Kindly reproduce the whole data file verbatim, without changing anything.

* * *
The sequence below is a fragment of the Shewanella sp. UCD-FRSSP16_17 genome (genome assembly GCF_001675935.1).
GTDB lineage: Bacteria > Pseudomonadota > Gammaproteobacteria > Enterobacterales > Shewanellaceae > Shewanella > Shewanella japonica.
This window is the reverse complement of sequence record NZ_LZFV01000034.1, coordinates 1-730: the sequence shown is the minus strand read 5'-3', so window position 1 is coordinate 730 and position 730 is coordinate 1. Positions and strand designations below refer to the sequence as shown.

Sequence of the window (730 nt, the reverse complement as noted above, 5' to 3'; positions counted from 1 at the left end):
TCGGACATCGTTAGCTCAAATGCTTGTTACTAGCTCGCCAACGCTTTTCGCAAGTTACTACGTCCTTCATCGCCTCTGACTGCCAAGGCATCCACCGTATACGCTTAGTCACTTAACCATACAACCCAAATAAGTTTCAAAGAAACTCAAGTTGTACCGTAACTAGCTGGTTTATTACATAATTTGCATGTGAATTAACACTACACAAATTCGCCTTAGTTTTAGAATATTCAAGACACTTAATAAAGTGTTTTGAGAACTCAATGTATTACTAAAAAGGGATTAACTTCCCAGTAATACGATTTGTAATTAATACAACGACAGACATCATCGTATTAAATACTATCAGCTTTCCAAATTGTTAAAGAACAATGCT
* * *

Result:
The sequence below is a fragment of the Shewanella sp. UCD-FRSSP16_17 genome (genome assembly GCF_001675935.1).
GTDB lineage: Bacteria > Pseudomonadota > Gammaproteobacteria > Enterobacterales > Shewanellaceae > Shewanella > Shewanella japonica.
This window is the reverse complement of sequence record NZ_LZFV01000034.1, coordinates 1-730: the sequence shown is the minus strand read 5'-3', so window position 1 is coordinate 730 and position 730 is coordinate 1. Positions and strand designations below refer to the sequence as shown.

Sequence of the window (730 nt, the reverse complement as noted above, 5' to 3'; positions counted from 1 at the left end):
TCGGACATCGTTAGCTCAAATGCTTGTTACTAGCTCGCCAACGCTTTTCGCAAGTTACTACGTCCTTCATCGCCTCTGACTGCCAAGGCATCCACCGTATACGCTTAGTCACTTAACCATACAACCCAAATAAGTTTCAAAGAAACTCAAGTTGTACCGTAACTAGCTGGTTTATTACATAATTTGCATGTGAATTAACACTACACAAATTCGCCTTAGTTTTAGAATATTCAAGACACTTAATAAAGTGTTTTGAGAACTCAATGTATTACTAAAAAGGGATTAACTTCCCAGTAATACGATTTGTAATTAATACAACGACAGACATCATCGTATTAAATACTATCAGCTTTCCAAATTGTTAAAGAACAATGCT